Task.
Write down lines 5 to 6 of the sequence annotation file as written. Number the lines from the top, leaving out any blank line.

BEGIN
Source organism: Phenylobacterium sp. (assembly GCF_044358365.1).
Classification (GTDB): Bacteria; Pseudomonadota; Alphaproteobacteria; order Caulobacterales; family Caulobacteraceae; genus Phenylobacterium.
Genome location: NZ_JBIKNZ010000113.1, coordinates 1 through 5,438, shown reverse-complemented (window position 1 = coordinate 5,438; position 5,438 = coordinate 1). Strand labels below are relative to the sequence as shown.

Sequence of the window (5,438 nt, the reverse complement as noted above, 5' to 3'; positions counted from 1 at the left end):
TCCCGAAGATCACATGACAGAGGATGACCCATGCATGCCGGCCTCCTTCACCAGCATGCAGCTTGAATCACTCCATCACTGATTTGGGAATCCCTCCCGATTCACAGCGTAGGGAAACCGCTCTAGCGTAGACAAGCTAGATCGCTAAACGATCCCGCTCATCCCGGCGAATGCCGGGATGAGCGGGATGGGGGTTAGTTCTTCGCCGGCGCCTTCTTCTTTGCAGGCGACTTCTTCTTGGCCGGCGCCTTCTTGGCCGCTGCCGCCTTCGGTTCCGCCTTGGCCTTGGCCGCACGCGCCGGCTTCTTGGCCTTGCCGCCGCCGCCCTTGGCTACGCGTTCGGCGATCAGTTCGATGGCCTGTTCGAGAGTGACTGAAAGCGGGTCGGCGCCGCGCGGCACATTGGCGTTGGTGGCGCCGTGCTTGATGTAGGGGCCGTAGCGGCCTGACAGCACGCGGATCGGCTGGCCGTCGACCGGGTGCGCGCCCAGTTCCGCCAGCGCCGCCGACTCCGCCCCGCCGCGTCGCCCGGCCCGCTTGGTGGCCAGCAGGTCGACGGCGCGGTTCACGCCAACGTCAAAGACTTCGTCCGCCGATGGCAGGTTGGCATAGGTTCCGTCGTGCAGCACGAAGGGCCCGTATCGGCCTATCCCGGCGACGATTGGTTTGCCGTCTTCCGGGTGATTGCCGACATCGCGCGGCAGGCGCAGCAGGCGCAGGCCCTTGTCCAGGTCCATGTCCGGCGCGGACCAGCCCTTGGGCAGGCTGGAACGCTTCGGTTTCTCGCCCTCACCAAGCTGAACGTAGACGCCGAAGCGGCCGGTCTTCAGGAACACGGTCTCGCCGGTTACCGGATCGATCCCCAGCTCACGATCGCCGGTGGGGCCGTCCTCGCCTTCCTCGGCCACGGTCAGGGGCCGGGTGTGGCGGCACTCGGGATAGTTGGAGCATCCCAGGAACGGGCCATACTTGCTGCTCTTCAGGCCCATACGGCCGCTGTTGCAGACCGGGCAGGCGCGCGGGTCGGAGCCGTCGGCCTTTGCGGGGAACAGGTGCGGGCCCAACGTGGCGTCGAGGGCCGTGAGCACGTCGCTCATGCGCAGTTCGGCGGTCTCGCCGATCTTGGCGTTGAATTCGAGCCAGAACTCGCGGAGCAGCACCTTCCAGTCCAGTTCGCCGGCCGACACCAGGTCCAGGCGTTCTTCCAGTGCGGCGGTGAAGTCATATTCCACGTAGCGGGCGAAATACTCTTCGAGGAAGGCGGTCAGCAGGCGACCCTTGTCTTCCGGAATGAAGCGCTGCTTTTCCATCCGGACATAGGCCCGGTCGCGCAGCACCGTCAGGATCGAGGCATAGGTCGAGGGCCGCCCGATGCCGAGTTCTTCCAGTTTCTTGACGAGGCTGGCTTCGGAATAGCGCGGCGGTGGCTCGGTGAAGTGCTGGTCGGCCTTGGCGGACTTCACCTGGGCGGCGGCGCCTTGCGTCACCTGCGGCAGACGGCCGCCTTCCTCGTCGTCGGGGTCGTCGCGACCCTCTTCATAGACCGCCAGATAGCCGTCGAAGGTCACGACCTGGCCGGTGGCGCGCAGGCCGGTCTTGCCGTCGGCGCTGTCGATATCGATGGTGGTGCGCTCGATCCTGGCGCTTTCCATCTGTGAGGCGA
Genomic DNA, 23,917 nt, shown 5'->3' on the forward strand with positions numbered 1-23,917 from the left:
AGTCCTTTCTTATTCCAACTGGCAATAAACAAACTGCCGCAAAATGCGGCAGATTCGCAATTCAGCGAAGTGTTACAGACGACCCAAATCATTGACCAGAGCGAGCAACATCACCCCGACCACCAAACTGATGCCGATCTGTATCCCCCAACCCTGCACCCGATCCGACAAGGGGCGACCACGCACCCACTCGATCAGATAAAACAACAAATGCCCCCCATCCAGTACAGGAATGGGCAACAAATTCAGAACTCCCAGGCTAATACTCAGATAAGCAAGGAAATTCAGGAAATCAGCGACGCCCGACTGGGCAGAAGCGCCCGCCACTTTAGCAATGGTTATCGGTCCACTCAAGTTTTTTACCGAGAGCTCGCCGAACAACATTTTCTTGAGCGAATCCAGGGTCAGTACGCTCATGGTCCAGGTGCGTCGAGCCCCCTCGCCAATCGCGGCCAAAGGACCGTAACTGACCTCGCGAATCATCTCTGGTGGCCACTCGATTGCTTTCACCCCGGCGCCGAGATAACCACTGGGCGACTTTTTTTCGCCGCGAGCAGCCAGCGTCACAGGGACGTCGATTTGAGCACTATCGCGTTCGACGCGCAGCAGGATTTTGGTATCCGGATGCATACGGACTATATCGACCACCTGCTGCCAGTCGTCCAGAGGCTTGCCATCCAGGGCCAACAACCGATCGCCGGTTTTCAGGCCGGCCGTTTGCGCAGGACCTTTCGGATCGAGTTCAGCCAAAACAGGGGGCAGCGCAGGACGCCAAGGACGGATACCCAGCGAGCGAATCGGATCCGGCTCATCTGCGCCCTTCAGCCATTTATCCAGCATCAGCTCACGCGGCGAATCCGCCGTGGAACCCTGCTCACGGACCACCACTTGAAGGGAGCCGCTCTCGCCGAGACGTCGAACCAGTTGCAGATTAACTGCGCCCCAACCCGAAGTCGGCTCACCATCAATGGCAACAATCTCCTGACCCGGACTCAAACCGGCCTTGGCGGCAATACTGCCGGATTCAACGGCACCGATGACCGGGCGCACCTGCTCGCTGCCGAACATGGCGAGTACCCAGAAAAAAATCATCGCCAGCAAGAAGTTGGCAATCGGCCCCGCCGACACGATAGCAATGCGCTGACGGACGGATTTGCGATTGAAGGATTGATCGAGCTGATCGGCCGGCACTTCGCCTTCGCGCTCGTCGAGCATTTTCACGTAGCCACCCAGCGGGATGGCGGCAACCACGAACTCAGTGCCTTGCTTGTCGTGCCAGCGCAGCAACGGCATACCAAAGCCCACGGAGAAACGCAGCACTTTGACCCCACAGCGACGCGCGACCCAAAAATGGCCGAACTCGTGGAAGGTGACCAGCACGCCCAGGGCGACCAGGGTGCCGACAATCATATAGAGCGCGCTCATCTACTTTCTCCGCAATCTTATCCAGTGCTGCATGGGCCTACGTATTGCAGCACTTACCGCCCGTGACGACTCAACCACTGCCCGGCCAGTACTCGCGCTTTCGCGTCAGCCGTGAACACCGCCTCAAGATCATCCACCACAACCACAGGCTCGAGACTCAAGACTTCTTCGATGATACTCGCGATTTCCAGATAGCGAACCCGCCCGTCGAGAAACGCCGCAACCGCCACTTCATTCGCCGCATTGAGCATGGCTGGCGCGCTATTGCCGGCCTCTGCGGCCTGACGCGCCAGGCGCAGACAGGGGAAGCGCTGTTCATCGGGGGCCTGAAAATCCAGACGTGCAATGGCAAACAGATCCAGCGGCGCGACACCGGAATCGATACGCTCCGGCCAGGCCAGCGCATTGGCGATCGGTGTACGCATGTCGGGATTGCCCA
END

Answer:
TCCCGAAGATCACATGACAGAGGATGACCCATGCATGCCGGCCTCCTTCACCAGCATGCAGCTTGAATCACTCCATCACTGATTTGGGAATCCCTCCCGATTCACAGCGTAGGGAAACCGCTCTAGCGTAGACAAGCTAGATCGCTAAACGATCCCGCTCATCCCGGCGAATGCCGGGATGAGCGGGATGGGGGTTAGTTCTTCGCCGGCGCCTTCTTCTTTGCAGGCGACTTCTTCTTGGCCGGCGCCTTCTTGGCCGCTGCCGCCTTCGGTTCCGCCTTGGCCTTGGCCGCACGCGCCGGCTTCTTGGCCTTGCCGCCGCCGCCCTTGGCTACGCGTTCGGCGATCAGTTCGATGGCCTGTTCGAGAGTGACTGAAAGCGGGTCGGCGCCGCGCGGCACATTGGCGTTGGTGGCGCCGTGCTTGATGTAGGGGCCGTAGCGGCCTGACAGCACGCGGATCGGCTGGCCGTCGACCGGGTGCGCGCCCAGTTCCGCCAGCGCCGCCGACTCCGCCCCGCCGCGTCGCCCGGCCCGCTTGGTGGCCAGCAGGTCGACGGCGCGGTTCACGCCAACGTCAAAGACTTCGTCCGCCGATGGCAGGTTGGCATAGGTTCCGTCGTGCAGCACGAAGGGCCCGTATCGGCCTATCCCGGCGACGATTGGTTTGCCGTCTTCCGGGTGATTGCCGACATCGCGCGGCAGGCGCAGCAGGCGCAGGCCCTTGTCCAGGTCCATGTCCGGCGCGGACCAGCCCTTGGGCAGGCTGGAACGCTTCGGTTTCTCGCCCTCACCAAGCTGAACGTAGACGCCGAAGCGGCCGGTCTTCAGGAACACGGTCTCGCCGGTTACCGGATCGATCCCCAGCTCACGATCGCCGGTGGGGCCGTCCTCGCCTTCCTCGGCCACGGTCAGGGGCCGGGTGTGGCGGCACTCGGGATAGTTGGAGCATCCCAGGAACGGGCCATACTTGCTGCTCTTCAGGCCCATACGGCCGCTGTTGCAGACCGGGCAGGCGCGCGGGTCGGAGCCGTCGGCCTTTGCGGGGAACAGGTGCGGGCCCAACGTGGCGTCGAGGGCCGTGAGCACGTCGCTCATGCGCAGTTCGGCGGTCTCGCCGATCTTGGCGTTGAATTCGAGCCAGAACTCGCGGAGCAGCACCTTCCAGTCCAGTTCGCCGGCCGACACCAGGTCCAGGCGTTCTTCCAGTGCGGCGGTGAAGTCATATTCCACGTAGCGGGCGAAATACTCTTCGAGGAAGGCGGTCAGCAGGCGACCCTTGTCTTCCGGAATGAAGCGCTGCTTTTCCATCCGGACATAGGCCCGGTCGCGCAGCACCGTCAGGATCGAGGCATAGGTCGAGGGCCGCCCGATGCCGAGTTCTTCCAGTTTCTTGACGAGGCTGGCTTCGGAATAGCGCGGCGGTGGCTCGGTGAAGTGCTGGTCGGCCTTGGCGGACTTCACCTGGGCGGCGGCGCCTTGCGTCACCTGCGGCAGACGGCCGCCTTCCTCGTCGTCGGGGTCGTCGCGACCCTCTTCATAGACCGCCAGATAGCCGTCGAAGGTCACGACCTGGCCGGTGGCGCGCAGGCCGGTCTTGCCGTCGGCGCTGTCGATATCGATGGTGGTGCGCTCGATCCTGGCGCTTTCCATCTGTGAGGCGA
Genomic DNA, 23,917 nt, shown 5'->3' on the forward strand with positions numbered 1-23,917 from the left: